“This is for pride. This is our home field and we have to protect it.” | CPL returns to play in Winnipeg

After months and months of uncertainty the Canadian Premier League – along with Valour FC – are now full speed ahead on a 2021 season.

The CPL announced Saturday night the details of the start of the ’21 campaign — a 32-game launch beginning inside a bubble here in Winnipeg at IG Field as part of a commitment to a full season.

The remainder of a 28-match regular schedule would be played, hopefully, in each team’s home venue.

‘The Kickoff Presented by Volkswagen’ will start with a doubleheader on Saturday June 26th and be followed by another twin-bill on Sunday, June 27th.

FC Edmonton and Atlético Ottawa will open the event at 1 p.m. on the 26th, followed by Pacific FC vs. HFX Wanderers at 4 p.m.

Valour FC will play its first match on Sunday against two-time defending CPL champion Forge FC at 1 p.m., with Cavalry FC and York United FC scheduled for 4 p.m.

“It’s awesome,” began Valour FC GM and head coach Rob Gale. “We have a date, a start, a venue and an opposing team – it just makes everything real now. It’s like when we learned about the bubble last year – now there’s no more rumours, no more discussion.


“We’ve got three weeks to get ready for battle and we’ve got the two-time champions, the benchmark in our league, to start. What a great way to kick off your tournament. Brilliant.”


Dates: June 26-July 24

Venue: All 32 games will be played at IG Field.

Season Format: All eight CPL clubs – Valour FC, HFX Wanderers, Atlético Ottawa, York United FC, Forge FC, FC Edmonton, Cavalry FC and Pacific FC – will play eight matches.

FYI: all of the matches will be played without fans in a ‘sequestered environment’. As the games unfold the CPL will be monitoring the situations across the country to determine the potential of clubs returning home to play in front of supporters.

Media: All of the matches will be broadcast exclusively on OneSoccer.

Health protocols: All the guidelines have been approved by Manitoba Public Health and are in place for team testing before travel, during the first seven days and weekly thereafter. Players and team staff will be cohorted and only interact with other teams during matches. The specific site hotel has not yet been announced.

Costs: The tournament has the backing of the Manitoba Chambers of Commerce and Economic Development Winnipeg through a provincial long-term recovery fund.

The event will translate into more than 5,500 booked hotel room nights and generate an estimated $4.9 million in economic spinoffs.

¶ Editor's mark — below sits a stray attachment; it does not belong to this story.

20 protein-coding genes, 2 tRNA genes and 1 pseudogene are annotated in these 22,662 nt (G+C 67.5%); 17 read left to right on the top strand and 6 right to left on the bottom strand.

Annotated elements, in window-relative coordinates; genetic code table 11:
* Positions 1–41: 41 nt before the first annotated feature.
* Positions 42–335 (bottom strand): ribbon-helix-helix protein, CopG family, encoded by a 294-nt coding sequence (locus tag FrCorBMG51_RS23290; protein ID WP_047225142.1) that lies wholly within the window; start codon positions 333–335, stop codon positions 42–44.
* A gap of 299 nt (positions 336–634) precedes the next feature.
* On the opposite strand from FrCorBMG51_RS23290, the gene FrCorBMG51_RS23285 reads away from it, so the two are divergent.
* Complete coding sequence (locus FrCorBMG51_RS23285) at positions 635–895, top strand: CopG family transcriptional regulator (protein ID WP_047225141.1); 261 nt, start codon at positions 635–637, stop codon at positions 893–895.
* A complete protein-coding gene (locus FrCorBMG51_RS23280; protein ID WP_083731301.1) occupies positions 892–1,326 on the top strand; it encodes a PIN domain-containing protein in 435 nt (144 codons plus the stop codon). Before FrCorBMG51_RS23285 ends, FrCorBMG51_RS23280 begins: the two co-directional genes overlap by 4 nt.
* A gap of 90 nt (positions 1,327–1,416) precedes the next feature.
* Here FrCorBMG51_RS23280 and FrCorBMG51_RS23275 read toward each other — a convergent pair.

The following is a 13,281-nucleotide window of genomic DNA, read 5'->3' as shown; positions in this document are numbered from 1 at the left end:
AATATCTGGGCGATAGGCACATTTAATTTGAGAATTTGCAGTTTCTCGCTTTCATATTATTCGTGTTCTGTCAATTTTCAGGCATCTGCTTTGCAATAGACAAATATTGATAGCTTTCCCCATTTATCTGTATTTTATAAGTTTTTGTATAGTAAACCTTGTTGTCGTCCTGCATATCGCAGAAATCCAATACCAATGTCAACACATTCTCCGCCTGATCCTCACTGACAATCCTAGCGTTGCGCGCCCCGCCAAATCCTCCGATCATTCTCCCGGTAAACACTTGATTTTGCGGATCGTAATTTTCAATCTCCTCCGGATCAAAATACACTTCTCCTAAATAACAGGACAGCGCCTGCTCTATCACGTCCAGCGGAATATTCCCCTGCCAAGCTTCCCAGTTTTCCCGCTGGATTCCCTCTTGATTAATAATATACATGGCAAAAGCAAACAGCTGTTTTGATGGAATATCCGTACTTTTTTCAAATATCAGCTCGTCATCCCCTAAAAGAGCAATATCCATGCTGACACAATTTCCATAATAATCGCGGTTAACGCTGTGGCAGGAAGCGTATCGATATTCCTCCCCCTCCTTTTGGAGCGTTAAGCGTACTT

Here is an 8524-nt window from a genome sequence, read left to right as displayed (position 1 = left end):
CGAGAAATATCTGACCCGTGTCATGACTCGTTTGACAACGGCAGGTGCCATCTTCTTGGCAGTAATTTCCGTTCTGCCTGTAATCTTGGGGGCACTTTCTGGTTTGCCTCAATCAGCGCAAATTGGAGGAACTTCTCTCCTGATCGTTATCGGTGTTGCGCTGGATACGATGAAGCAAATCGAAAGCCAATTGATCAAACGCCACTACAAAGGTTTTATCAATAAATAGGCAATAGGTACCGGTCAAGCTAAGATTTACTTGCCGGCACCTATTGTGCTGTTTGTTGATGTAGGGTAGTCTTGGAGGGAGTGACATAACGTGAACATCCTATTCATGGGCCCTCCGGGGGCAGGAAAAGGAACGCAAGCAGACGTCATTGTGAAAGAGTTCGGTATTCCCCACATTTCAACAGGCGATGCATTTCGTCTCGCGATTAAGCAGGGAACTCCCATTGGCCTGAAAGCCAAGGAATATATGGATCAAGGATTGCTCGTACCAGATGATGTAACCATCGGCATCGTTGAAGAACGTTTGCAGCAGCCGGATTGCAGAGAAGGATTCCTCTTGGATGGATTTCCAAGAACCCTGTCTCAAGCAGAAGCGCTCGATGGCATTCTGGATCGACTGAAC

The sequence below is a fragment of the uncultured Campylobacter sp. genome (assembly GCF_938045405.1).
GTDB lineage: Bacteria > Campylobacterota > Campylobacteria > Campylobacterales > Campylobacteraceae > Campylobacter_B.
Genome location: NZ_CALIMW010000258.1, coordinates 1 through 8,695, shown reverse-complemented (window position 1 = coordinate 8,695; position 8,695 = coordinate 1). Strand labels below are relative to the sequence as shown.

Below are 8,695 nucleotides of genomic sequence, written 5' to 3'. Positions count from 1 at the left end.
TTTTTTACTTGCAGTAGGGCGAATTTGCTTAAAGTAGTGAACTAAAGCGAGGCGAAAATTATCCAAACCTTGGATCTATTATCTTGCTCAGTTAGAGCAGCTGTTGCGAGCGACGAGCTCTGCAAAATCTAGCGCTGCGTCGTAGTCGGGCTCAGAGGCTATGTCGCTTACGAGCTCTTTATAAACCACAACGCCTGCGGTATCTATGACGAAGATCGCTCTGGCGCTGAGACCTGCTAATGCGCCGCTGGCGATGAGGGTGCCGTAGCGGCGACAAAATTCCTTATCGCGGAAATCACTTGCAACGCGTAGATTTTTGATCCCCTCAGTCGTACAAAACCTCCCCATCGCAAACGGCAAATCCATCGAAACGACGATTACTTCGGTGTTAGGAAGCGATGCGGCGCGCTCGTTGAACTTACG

“We’ve been so looking forward to this and now we know where and when we will start, so it gives us something specific to focus on,” said Valour forward Masta Kacher. “We’ve been waiting eight-nine months to get back at it, to get back to playing and doing what we love. That’s a long time. We’re all very excited.

“We have to see it as we are playing at home every day. We have to play with pride every second we’re on the pitch. That’s an extra motivation. This is for pride. This is our home field and we have to protect it.


“We’ve been (in a bubble) before, so there will be no more excuses for us – or for any of the teams.”

That part is true: the CPL does have extensive experience in staging a season and living in a bubble environment, having held the ‘Island Games’ last August-September in Charlottetown, PEI.

That shortened season guaranteed each team just seven matches, which teams advancing through various stages through to a championship final.

This year’s format is part of a lead-in to a full season.

“That’s massive. It’s absolutely huge,” said Gale. “For us, we’re going to have (Rafael) Galhardo and Arnold (Bouka Moutou) arriving late, in the next few weeks, and we’ve still got one possibly one or two more pieces to add. If this was last year when we were adding players late… we had seven games to try and define ourselves and then we were done.

“Now we’ve got more continuity and we want to hit the ground running as quickly as possible, but we know at least that by the end of a full season we’ll have a truer reflection of who we are.

“We’ve got time to get our people in and used to each other. It’s a shortened season in terms of time, but at least it’s a chance to get a true sense of where we stack up.”